6 Entertainment Companies Embracing the Shift from TV to Online

Major entertainment companies are refocusing their strategies to match the Millennial generation’s propensity to engage with content online over television. We bring you the breakdown of the biggest deals being signed in the business.

DISH

DISH just signed a major deal with Disney to bring ESPN, ABC and Disney content online using the “over-the-top” format. Similar to the Netflix model, “over-the-top” implies that all you need to enjoy programming is a subscription to the site and a working Internet connection. Dave Shull the company’s Chief Commercial Officer said the move was targeted at Millennials in the 18-34 age range and subscription is likely to cost around 20-30$ a month. DISH is also in talks with other networks and channels to expand its online content offerings.

BBC

BBC Three just went completely digital. The corporate decision was primarily motivated by the BBC’s urgent need to slash its budget. Given that lower production and broadcast costs are a hallmark of the online platform, the move will most likely lead to great results for the company. Especially when one considers the fact that its target audience is 16 to 34-year-olds, a demographic that probably already prefers watches content online.

Comcast

Having already acquired online video publishing company thePlatform in 2006, the entertainment giant just bought online advertising firm FreeWheel for roughly $375 million. FreeWheel was founded in 2007 and aims to streamline in-programming ad offerings across devices. Comcast’s interest in FreeWheel and FreeWheel’s immense success over the last five years are indicative of the growing need for multi-platform streamable ads to keep up with content that is increasingly becoming characterized by its multi-platform playability.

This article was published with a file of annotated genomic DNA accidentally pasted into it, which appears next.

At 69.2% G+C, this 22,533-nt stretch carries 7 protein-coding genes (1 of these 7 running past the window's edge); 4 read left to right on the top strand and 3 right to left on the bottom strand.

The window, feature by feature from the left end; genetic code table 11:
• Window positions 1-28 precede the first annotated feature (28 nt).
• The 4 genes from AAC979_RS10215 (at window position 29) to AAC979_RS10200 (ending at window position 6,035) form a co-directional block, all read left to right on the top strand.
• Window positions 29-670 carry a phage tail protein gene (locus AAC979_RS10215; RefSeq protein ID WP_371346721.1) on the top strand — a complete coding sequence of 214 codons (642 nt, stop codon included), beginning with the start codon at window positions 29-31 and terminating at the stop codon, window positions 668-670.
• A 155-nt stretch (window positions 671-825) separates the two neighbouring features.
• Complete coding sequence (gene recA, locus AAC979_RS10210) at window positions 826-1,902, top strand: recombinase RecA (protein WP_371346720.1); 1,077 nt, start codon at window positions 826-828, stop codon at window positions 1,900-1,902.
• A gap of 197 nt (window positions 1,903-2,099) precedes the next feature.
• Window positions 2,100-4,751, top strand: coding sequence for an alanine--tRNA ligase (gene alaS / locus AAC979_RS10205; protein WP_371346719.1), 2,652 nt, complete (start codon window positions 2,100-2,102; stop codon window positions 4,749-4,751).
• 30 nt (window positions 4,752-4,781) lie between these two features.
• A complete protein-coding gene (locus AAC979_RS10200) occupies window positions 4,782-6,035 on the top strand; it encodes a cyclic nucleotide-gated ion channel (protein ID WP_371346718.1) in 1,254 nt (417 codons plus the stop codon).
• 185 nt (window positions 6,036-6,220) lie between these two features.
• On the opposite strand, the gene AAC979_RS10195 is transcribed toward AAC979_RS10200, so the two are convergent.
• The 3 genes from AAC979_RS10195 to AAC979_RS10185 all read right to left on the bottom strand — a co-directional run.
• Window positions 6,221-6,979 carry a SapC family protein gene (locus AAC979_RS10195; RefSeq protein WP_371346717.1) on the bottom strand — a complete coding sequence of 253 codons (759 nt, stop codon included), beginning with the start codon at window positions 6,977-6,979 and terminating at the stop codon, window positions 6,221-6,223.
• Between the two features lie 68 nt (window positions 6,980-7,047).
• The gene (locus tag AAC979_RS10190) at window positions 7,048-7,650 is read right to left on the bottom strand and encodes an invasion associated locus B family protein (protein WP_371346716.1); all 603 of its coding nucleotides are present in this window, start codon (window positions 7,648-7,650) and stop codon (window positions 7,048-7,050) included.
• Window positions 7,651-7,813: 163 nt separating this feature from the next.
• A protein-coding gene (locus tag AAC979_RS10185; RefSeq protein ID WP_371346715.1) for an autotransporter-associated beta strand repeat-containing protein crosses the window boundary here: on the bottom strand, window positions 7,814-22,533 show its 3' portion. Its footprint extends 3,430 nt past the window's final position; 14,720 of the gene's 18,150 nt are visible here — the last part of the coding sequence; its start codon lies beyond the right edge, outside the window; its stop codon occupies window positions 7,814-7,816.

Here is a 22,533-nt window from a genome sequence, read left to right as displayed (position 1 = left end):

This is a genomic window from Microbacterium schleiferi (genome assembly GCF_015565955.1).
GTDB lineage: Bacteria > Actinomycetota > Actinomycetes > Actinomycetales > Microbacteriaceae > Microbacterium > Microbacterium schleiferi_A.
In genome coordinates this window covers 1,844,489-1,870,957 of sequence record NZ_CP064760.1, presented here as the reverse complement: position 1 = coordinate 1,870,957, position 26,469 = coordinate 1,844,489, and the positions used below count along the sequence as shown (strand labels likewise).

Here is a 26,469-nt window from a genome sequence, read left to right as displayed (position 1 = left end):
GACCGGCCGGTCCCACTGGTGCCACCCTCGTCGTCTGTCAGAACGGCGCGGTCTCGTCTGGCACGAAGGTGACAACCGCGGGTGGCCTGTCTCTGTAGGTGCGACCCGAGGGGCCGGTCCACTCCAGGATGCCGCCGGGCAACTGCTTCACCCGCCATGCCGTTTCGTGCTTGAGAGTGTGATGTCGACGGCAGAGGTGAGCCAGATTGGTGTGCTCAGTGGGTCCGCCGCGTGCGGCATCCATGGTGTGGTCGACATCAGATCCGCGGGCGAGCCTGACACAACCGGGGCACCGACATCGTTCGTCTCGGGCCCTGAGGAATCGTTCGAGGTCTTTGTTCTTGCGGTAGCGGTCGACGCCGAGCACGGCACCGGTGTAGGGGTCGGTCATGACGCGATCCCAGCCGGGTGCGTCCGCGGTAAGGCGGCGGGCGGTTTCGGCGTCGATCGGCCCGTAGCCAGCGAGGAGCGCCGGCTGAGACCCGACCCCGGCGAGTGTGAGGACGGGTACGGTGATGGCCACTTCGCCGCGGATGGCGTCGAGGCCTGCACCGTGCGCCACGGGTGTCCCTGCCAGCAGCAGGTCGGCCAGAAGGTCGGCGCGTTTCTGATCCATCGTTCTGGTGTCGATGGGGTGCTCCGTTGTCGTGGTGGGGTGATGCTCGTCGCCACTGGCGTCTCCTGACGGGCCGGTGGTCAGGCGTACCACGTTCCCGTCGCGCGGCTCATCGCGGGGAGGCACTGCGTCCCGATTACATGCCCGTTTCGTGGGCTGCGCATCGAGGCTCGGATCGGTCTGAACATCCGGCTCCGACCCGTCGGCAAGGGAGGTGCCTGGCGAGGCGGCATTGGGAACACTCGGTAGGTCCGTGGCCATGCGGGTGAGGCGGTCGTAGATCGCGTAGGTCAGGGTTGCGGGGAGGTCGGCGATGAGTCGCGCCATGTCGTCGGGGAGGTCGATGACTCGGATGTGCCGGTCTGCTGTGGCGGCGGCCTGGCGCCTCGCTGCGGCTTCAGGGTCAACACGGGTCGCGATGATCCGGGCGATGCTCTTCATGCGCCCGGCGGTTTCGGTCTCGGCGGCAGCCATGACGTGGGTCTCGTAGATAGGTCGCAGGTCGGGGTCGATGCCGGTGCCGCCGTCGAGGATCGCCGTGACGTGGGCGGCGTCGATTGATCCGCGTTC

Verizon

Verizon bought Intel’s “digital tv” company OnCue earlier this year. “The OnCue platform and team will help Verizon bring next-generation video services to audiences who increasingly expect to view content when, where and how they want it,” said Verizon CEO Lowell McAdam. The telecom giant is also in talks with online content providers to explore the possibility of expanding its TV-for-mobile offerings.

CW

As our recent post on how online video is revolutionizing the music industry discussed, the online platform is allowing content-creators to produce more risqué content. CW will be posting the “too scandalous for TV” version of episodes from its new show Reign online, the same week it airs on TV.

HBO & Vice

The provocative docu-series produced by Vice Magazine’s Shane Smith and Bill Maher (with Fareed Zakaria acting as a consultant) is revolutionizing the way we see the world. It gives viewers an intimate and real look at issues from around the globe using a distinctly “guerrilla” style of on-location shooting. The series airs on HBO, but is available for free on YouTube.

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